But over time, as it happens in every household with children, James has gotten older and includes me less and less in his decisions and requires more and more freedom. Freedom in his decision making and freedom physically from home.

You should know, I grew up in and around Los Angeles county in California. I’ve been around shaky situations and sketchy characters my entire life. I got a very normal 80’s baby city kid upbringing. But as a parent, I work really hard to raise my kids in cities with low crime rates and good schools. My kids have had very little exposure to all the danger that awaits them in the world. So the idea of my somewhat naïve 18 year old navigating around the city with his friends shook/shakes me to my core.

I’ve always been really honest with James about my concerns. And he is been great about navigating his new freedom with care. But like a boomerang coming back to it’s owner it appears that some of the heartache I dished my parents is coming back to haunt me.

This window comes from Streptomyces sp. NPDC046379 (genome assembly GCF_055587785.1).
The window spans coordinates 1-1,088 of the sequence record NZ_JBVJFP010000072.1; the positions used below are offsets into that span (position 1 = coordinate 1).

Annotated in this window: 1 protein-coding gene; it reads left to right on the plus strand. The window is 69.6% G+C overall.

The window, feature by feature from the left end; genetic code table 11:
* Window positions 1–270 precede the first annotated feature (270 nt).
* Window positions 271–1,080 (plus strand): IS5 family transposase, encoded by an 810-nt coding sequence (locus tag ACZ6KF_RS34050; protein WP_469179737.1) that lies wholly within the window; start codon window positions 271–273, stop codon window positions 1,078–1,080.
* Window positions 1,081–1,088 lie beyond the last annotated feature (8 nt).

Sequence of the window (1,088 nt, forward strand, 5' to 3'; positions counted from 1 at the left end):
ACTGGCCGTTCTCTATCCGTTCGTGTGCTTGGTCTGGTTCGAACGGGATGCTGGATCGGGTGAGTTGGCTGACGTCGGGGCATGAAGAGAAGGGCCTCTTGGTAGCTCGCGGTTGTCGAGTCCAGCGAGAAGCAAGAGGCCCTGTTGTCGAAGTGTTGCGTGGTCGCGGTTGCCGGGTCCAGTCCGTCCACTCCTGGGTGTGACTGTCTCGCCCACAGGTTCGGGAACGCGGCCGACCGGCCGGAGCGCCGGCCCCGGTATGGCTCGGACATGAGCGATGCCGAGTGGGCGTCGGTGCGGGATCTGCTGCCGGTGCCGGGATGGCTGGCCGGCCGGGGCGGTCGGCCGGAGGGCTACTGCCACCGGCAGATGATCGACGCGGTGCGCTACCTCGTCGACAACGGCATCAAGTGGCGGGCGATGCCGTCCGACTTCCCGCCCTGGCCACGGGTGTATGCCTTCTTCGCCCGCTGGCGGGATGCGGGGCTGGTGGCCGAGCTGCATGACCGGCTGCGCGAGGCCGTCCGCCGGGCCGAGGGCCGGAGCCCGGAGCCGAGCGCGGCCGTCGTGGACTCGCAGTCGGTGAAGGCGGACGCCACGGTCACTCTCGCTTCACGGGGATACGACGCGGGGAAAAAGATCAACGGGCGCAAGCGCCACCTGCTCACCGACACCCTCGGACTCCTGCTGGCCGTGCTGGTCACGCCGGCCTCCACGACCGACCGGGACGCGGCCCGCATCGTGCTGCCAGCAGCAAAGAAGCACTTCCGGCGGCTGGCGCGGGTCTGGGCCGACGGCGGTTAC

Recently, I’ve been forced to wake up and think about the “support” I’ve been giving James up to this point.

  • Was I helping him when I agreed to lesson my involvement with the local Autism resource groups?
  • Was I helping him by not forcing him to socialize with other people on the spectrum?
  • Have I been a helper to him by being in every nook and cranny of his life, so much so that he may have had to keep secrets to have privacy?
  • Have I been the best mother to him without the tools of other ASD parents who have traveled this road before me?
  • Have I given him too much control over how we will live as an ASD family?